Several major financial institutions either failed, were bailed-out by governments, or merged (voluntarily or otherwise) during the crisis. While the specific circumstances varied, in general the decline in the value of mortgage-backed securities held by these companies resulted in either their insolvency, the equivalent of bank runs as investors pulled funds from them, or inability to secure new funding in the credit markets. These firms had typically borrowed and invested large sums of money relative to their cash or equity capital, meaning they were highly leveraged and vulnerable to unanticipated credit market disruptions.
The five largest U.S. investment banks, with combined liabilities or debts of trillion, either went bankrupt (Lehman Brothers), were taken over by other companies (Bear Stearns and Merrill Lynch), or were bailed-out by the U.S. government (Goldman Sachs and Morgan Stanley) during 2008. Government-sponsored enterprises (GSE) Fannie Mae and Freddie Mac either directly owed or guaranteed nearly trillion in mortgage obligations, with a similarly weak capital base, when they were placed into receivership in September 2008. For scale, this trillion in obligations concentrated in seven highly leveraged institutions can be compared to the trillion size of the U.S. economy (GDP) or to the total national debt of trillion in September 2008.
Major depository banks around the world had also used financial innovations such as structured investment vehicles to circumvent capital ratio regulations. Notable global failures included Northern Rock, which was nationalized at an estimated cost of £87 billion (0 billion). In the U.S., Washington Mutual (WaMu) was seized in September 2008 by the USA Office of Thrift Supervision (OTS). This would be followed by the shotgun wedding of Wells Fargo & Wachovia after it was speculated that without the merger Wachovia was also going to fail. Dozens of U.S. banks received funds as part of the TARP or 0 billion bailout. The TARP funds gained some controversy after PNC Financial Services received TARP money, only to turn around hours later and purchase the struggling National City Corp., which itself had become a victim of the subprime crisis.
As a result of the financial crisis in 2008, twenty-five U.S. banks became insolvent and were taken over by the FDIC. As of August 14, 2009, an additional 77 banks became insolvent. This seven-month tally surpasses the 50 banks that were seized in all of 1993, but is still much smaller than the number of failed banking institutions in 1992, 1991, and 1990. The United States has lost over 6 million jobs since the recession began in December 2007.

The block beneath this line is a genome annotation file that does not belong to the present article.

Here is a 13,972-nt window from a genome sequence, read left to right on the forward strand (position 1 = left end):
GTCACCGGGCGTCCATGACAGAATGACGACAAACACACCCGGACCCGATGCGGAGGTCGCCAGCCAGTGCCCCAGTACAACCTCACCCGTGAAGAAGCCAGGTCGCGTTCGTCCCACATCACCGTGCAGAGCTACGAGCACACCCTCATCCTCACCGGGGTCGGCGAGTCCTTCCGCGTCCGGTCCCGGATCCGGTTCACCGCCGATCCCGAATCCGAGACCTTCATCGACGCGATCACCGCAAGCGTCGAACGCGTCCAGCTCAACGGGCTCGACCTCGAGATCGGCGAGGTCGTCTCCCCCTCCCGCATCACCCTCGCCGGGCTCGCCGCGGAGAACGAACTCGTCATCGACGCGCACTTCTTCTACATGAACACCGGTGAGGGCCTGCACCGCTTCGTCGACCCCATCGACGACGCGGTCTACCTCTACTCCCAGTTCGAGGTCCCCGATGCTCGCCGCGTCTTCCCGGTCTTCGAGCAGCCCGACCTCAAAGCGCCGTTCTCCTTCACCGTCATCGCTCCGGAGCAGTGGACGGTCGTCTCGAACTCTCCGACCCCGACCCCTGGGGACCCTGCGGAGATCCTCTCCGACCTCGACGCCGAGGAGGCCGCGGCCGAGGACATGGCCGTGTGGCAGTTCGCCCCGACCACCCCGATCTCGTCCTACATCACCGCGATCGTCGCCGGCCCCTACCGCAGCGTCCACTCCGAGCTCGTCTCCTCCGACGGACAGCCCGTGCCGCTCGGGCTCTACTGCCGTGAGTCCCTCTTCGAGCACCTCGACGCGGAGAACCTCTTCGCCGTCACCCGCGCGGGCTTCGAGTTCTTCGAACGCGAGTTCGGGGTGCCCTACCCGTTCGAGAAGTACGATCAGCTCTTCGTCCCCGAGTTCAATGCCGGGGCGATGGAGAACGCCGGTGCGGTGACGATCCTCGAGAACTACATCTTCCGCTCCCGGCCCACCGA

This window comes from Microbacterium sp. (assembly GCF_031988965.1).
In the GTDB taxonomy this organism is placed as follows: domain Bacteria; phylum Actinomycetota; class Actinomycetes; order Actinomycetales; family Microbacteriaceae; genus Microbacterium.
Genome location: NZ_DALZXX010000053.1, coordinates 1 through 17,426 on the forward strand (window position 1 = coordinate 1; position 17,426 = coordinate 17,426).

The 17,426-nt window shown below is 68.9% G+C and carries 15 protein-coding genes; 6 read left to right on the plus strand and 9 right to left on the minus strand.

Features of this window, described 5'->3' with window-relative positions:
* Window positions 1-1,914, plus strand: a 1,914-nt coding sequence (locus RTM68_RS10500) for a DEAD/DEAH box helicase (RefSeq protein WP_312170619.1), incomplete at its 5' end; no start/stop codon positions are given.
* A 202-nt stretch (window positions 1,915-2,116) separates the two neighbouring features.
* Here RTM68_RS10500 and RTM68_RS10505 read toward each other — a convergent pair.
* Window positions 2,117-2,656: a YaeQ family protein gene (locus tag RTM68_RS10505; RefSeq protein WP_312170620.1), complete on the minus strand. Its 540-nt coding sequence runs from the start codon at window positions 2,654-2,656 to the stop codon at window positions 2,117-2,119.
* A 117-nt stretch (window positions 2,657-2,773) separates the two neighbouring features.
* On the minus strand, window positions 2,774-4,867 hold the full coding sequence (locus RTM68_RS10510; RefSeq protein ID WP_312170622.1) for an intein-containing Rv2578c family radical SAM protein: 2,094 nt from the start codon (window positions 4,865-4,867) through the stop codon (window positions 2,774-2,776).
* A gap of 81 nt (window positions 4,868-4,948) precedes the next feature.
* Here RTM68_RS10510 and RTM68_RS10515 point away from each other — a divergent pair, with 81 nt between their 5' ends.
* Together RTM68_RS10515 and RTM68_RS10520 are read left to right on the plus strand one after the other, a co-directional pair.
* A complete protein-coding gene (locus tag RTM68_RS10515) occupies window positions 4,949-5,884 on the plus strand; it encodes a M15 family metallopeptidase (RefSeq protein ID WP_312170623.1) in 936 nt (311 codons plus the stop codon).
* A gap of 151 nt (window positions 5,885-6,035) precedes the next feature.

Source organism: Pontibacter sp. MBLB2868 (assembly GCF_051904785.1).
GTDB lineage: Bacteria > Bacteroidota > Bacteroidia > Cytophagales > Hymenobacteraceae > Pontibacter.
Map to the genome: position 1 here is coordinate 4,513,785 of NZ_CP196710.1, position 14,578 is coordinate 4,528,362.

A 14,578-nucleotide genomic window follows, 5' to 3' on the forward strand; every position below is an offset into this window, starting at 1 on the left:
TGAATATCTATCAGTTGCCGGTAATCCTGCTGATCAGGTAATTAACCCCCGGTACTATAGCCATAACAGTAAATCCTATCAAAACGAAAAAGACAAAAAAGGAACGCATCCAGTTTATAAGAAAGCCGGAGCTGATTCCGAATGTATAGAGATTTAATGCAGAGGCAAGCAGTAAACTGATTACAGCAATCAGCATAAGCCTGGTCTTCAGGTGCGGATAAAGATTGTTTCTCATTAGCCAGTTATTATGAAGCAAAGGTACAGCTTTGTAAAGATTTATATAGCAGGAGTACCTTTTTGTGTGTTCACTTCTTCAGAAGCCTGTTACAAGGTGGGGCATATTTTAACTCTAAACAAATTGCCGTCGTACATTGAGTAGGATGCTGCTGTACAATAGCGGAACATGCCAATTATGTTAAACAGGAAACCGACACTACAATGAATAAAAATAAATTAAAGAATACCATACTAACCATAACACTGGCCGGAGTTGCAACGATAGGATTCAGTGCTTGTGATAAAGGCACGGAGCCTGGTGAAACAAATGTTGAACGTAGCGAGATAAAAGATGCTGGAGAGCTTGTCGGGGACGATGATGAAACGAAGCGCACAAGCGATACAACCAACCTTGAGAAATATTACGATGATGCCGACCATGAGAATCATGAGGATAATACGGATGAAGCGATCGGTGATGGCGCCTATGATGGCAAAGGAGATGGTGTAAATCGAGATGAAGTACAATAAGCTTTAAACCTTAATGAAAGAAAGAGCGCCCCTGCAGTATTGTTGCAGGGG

The FDIC deposit insurance fund, supported by fees on insured banks, fell to billion in the first quarter of 2009. That is the lowest total since September, 1993.
According to some, the bailouts could be traced directly to Alan Greenspan’s efforts to reflate the stock market and the economy after the tech stock bust, and specifically to a February 23, 2004 speech Mr. Greenspan made to the Mortgage Bankers Association where he suggested that the time had come to push average American borrowers into more exotic loans with variable rates, or deferred interest. This argument suggests that Mr. Greenspan sought to enlist banks to expand lending and debt to stimulate asset prices and that the Federal Reserve and US Treasury Department would back any losses that might result. As early as March 2007 some commentators predicted that a bailout of the banks would exceed trillion, at a time when Ben Bernanke, Alan Greenspan and Henry Paulson all claimed that mortgage problems were “contained” to the subprime market and no bailout of the financial sector would be necessary.